And this is where I step in and get peeved. More than a few commentators have already noted the racial imbalance in this case compared to the Trayvon Martin case. While I’m not about to dismiss those claims, I can’t escape the glaring sexism.

According to the information compiled by the American Bar Association’s Commission on Domestic & Sexual Violence,4

  • Of the almost 3.5 million violent crimes committed against family members, 49% of these were crimes against spouses.
  • 84% of spouse abuse victims were females, and 86% of victims of dating partner abuse at were female.
  • Males were 83% of spouse murderers and 75% of dating partner murderers
  • 50% of offenders in state prison for spousal abuse had killed their victims. Wives were more likely than husbands to be killed by their spouses: wives were about half of all spouses in the population in 2002, but 81% of all persons killed by their spouse.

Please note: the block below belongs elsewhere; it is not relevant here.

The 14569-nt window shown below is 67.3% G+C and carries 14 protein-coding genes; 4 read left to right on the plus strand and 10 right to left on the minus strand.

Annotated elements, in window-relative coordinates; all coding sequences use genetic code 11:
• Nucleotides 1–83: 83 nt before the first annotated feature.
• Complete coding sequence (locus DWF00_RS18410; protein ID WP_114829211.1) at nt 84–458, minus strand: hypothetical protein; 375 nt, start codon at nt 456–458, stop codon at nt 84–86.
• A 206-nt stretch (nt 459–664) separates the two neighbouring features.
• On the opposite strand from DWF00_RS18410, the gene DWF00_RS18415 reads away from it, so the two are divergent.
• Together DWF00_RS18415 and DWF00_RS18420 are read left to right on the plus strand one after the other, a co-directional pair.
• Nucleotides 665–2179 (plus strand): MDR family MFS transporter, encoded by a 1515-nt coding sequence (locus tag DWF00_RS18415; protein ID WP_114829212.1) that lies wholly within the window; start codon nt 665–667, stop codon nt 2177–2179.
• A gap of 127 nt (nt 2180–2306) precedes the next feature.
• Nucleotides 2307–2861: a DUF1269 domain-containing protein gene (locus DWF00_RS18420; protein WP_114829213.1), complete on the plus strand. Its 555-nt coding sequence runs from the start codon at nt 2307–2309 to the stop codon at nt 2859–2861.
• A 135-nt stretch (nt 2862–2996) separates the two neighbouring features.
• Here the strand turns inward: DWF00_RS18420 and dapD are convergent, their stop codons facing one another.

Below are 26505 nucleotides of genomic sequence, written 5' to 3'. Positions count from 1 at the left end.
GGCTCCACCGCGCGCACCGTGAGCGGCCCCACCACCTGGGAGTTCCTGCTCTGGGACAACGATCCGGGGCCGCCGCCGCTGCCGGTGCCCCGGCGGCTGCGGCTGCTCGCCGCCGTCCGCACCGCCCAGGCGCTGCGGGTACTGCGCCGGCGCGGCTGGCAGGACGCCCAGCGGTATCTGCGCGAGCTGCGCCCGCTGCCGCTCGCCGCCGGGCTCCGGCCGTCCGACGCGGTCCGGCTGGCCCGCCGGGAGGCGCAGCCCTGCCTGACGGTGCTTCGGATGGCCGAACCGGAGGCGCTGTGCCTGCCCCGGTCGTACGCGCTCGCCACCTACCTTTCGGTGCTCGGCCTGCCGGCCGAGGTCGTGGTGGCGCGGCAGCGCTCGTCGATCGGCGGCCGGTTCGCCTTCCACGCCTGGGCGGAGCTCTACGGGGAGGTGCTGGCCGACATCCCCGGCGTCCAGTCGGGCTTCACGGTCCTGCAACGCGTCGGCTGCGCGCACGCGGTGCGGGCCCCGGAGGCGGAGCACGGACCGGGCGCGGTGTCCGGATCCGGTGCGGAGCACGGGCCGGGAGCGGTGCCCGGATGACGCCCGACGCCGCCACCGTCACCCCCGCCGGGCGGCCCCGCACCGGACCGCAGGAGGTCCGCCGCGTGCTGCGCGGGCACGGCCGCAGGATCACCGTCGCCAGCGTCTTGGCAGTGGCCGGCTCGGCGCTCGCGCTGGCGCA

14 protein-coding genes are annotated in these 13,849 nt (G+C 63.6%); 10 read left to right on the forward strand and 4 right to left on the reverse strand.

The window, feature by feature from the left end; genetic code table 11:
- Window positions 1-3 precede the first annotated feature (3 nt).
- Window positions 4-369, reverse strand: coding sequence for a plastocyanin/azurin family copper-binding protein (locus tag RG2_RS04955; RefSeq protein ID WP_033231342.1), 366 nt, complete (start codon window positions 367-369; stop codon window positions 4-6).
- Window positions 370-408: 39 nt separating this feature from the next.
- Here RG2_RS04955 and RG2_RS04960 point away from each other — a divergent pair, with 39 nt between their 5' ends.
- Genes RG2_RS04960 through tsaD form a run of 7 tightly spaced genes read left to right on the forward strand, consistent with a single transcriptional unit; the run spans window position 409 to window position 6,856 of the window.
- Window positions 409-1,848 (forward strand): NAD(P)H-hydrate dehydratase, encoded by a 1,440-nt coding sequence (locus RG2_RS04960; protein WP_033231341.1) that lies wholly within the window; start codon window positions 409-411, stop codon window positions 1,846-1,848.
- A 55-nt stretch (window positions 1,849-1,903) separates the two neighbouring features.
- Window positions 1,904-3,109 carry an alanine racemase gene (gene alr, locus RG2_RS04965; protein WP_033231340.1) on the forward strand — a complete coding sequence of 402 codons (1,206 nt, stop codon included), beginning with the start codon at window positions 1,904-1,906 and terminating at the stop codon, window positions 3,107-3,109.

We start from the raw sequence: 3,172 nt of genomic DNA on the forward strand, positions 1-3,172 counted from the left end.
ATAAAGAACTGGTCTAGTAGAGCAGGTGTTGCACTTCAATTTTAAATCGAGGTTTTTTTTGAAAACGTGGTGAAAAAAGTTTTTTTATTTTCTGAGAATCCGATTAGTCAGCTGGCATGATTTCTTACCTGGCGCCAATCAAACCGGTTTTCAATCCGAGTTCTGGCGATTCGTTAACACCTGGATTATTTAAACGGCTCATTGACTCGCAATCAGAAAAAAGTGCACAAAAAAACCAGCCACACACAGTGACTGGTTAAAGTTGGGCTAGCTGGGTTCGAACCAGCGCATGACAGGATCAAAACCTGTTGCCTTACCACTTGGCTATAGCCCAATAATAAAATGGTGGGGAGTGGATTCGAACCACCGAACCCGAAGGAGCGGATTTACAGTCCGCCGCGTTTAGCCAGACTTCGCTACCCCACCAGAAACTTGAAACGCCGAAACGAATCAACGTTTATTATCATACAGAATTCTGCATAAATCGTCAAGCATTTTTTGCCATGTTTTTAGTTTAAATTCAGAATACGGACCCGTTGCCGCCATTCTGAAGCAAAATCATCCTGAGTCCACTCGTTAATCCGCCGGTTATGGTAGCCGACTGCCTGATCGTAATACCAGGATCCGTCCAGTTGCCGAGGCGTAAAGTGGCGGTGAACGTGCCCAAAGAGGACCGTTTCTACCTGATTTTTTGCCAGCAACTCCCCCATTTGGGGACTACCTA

Statistics aside, I would want to view Marissa Alexander’s case as one of those cases where everything for the defendant just went completely wrong. But the goofy political climate we’re in has me concerned on a bigger scale. The obvious starting point is the ongoing battle over renewing the Violence Against Women Act (VAWA). Another is a general attitude from lawmakers. Like Wisconsin State Representative Don Pridemore who told a local news affiliate5 that divorce, even when there’s evidence of domestic violence, should be discouraged: “If they can refind those reasons and get back to why they got married in the first place, it might help.” And then there’s Idaho State Senator Chuck Winder, who, upon introducing a mandatory transvaginal ultrasound bill into the state legislature (that eventually went nowhere), said, “I would hope that when a woman goes into a physician, with a rape issue, that that physician will indeed ask her about perhaps her marriage, was this pregnancy caused by normal relations in a marriage, or was it truly caused by a rape. I assume that’s part of the counseling that goes on.”6 In the Jennifer Hudson trial, where her former brother in-law, Daniel Balfour, was recently convicted on all three counts of killed Hudson’s mother, brother, and nephew, the defense played the Ick Card: “The defense tried to counter the portrayal of Balfour as an embittered husband by noting Julia Hudson [Jennifer Hudson’s sister] continued to have sex with him until just days before the killings.”7 I don’t understand how that, if true, is even relevant, or how it could justify killing three people.